The charismatic Lydon has been angry, wailing and ranting for years, and has remained a compelling and dynamic figure both as a musician, and, thanks to his outspoken, controversial, yet always heartfelt and honest statements, as a cultural commentator and a vibrant, alternative individual.

John’s music, lyrics and writing offer a brilliant insight into the creation of ideas. Right from the start he needed to fight his corner and he’s never stopped, and he’s never made it easy on himself, his inner anger and restlessness being raw and uncomfortable at times. At the same time, you can’t help but be captured by his warmth, humanity, honesty and clarity of thought.

It was the anger, energy and passion in his performance back in 1976 that inspired everyone. But what makes you angry? There are a mountain of reasons why we lose our temper, research shows that the average person gets angry about four times a day. Anger can be expressed assertively, aggressively or in a passive-aggressive way. It rises within us when our need to be valued, respected and appreciated is threatened, our passion spills out.

Anger is a powerful emotion, an energy that can create a decisive call to action. Think about successful entrepreneurs, they’re passionate, but also logical and rational. In the face of opportunity, crisis or danger they remain steely-eyed focused. They don’t get angry – or at the very least they don’t show their anger. Or do they?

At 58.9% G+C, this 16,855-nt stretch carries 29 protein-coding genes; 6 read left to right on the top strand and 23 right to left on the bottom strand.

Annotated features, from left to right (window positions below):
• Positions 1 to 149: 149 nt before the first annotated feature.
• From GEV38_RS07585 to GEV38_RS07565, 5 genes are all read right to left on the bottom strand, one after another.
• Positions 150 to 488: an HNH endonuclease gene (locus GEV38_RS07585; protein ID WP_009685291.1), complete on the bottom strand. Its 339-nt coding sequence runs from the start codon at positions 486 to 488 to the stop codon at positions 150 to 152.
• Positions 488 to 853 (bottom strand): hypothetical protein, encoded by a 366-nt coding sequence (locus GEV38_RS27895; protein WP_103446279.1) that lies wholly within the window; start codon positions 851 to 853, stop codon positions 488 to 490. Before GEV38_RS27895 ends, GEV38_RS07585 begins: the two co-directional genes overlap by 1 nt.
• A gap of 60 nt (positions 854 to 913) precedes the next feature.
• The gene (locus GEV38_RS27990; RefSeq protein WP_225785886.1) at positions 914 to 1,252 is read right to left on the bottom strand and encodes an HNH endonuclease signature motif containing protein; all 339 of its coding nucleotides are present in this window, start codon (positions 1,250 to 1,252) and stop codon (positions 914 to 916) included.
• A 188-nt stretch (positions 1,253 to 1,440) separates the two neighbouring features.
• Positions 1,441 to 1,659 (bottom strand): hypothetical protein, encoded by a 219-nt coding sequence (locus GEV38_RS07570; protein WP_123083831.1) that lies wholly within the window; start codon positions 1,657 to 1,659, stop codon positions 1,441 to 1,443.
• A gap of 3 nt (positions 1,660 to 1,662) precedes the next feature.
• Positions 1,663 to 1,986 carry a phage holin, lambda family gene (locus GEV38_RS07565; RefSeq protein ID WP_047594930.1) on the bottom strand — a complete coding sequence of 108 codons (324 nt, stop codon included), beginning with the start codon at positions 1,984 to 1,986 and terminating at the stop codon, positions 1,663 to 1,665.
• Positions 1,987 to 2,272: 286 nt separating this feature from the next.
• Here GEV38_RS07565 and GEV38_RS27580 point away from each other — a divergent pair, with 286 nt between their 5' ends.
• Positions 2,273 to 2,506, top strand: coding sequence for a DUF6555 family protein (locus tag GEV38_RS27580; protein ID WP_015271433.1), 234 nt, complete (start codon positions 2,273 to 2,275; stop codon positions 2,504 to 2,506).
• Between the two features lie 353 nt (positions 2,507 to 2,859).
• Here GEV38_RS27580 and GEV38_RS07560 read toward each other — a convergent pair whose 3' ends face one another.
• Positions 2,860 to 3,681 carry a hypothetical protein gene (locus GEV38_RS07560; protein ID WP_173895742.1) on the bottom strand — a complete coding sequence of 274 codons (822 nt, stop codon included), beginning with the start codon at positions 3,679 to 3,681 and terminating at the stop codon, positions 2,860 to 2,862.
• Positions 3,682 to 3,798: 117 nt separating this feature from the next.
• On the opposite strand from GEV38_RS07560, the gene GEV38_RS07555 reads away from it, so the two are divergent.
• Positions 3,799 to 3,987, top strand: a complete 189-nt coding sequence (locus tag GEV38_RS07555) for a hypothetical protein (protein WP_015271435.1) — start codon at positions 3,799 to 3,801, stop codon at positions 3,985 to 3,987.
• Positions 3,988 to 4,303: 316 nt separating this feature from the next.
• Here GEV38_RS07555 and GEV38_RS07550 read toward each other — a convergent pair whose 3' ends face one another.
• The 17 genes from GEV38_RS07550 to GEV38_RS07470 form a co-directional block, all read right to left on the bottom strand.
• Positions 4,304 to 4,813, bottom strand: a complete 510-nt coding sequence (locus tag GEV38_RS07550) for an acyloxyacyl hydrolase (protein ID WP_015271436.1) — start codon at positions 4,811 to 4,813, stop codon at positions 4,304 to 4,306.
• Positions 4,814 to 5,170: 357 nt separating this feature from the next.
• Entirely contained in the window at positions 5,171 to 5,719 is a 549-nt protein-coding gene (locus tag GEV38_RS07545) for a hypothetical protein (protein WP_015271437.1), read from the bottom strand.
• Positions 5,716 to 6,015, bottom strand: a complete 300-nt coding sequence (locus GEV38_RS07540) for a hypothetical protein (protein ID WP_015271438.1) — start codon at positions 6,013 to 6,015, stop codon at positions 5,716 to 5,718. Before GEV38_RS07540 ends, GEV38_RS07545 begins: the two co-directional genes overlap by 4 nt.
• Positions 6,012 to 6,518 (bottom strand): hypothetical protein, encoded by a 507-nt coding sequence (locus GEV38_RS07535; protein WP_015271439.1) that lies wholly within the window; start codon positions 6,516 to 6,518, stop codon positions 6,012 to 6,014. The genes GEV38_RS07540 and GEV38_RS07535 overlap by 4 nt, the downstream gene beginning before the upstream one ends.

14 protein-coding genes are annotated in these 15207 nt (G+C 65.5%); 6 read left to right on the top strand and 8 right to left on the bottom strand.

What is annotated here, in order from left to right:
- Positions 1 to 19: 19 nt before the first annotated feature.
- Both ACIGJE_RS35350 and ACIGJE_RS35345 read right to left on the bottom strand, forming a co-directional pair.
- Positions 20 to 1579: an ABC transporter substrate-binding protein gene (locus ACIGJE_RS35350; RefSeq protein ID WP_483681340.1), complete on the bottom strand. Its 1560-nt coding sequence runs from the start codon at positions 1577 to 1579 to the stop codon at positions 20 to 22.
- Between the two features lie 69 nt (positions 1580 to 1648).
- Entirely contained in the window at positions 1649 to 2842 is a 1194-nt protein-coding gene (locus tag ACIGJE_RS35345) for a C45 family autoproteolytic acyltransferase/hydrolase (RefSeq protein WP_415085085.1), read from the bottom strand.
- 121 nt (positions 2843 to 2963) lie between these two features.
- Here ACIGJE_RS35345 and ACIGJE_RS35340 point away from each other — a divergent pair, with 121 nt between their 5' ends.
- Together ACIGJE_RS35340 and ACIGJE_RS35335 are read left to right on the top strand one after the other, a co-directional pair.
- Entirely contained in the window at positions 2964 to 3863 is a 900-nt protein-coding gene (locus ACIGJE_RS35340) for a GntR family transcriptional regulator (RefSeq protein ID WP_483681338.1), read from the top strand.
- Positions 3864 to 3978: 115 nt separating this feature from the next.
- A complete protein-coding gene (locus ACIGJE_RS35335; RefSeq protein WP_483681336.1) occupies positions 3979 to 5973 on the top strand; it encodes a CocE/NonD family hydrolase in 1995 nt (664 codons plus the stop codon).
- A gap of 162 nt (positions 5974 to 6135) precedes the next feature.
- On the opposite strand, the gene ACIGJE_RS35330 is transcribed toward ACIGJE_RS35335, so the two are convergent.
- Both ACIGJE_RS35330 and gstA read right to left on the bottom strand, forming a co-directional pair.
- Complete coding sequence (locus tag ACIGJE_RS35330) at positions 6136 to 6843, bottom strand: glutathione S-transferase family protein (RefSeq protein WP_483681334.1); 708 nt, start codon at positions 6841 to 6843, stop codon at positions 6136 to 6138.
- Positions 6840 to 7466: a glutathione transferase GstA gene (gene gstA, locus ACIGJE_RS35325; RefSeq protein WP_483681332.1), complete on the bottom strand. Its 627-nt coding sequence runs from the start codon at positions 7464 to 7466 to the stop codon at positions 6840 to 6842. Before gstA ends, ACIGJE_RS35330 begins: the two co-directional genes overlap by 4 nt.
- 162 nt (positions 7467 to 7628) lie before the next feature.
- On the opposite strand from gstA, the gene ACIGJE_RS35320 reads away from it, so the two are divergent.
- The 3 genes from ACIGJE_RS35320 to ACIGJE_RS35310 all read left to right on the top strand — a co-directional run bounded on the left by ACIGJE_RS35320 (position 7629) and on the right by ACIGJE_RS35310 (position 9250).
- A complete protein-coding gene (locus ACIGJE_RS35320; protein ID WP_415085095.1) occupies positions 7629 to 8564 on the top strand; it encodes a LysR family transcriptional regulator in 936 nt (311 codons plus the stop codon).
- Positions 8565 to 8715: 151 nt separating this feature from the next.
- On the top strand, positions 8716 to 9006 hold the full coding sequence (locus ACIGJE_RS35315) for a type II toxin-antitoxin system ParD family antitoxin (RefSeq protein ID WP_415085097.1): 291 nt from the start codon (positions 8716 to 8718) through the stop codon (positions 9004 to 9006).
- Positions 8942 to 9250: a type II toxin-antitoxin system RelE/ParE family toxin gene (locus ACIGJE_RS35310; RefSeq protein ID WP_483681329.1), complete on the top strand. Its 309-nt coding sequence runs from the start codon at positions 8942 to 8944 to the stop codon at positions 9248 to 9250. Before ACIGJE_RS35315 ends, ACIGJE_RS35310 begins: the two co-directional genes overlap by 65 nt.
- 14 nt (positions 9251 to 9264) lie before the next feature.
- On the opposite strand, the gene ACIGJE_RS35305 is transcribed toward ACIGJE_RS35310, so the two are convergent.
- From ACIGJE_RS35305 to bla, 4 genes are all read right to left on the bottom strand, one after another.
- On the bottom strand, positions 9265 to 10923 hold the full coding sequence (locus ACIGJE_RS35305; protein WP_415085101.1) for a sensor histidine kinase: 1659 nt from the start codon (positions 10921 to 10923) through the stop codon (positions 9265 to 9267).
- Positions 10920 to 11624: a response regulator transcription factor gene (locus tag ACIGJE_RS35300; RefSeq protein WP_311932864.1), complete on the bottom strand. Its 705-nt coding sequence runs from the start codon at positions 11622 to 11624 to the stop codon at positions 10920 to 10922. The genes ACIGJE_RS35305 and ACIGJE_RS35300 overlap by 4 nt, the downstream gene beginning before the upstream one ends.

According to research conducted by Henry Evans and Colm Foster, emotional intelligence experts and authors of Step Up: Lead in Six Moments That Matter the highest performing people and highest performing teams tap into and express their entire spectrum of emotions, including anger, as an energy and driver of top performance. So Lydon was right.

Evans and Foster say anger is actually useful when harnessed and controlled because it fosters useful behavioural capabilities:

Anger creates focus Get mad and you tend to focus on one thing – the source of your anger. You don’t get distracted. You’re not tempted to multitask. All you can see is what’s in front of you. That degree of focus can be extremely powerful.

Anger generates confidence Get mad and the automatic rush of adrenaline heightens your senses and reduces your inhibitions. Anger, in small doses, can be the spark that gets you started.

Use anger to overcome anxiety or fear When we’re nervous or scared we often later regret what we didn’t say. When you do, the rush of adrenaline will fuel anger and will help move you out of the fear zone and into a mind set where you’re excited and passionate and motivated – but not unreasonable or irrational.

Anger, manifesting itself as frustration, is prevalent in many start-ups. It may not always be obvious, but the combination of passion, desire, and expectation creates an environment ripe for frenzy. Most start-up schedules look like a mangled mess of meetings. Trying to maximise every minute of the day, they only leave a few minutes between each discussion to take a breath.

In this situation, when frustration boils over and anger strikes, it comes quickly. There isn’t time to anticipate the feeling, it just happens. Whether it’s a missed opportunity, a change in circumstances, or an unforeseen action by someone else, your mood quickly changes.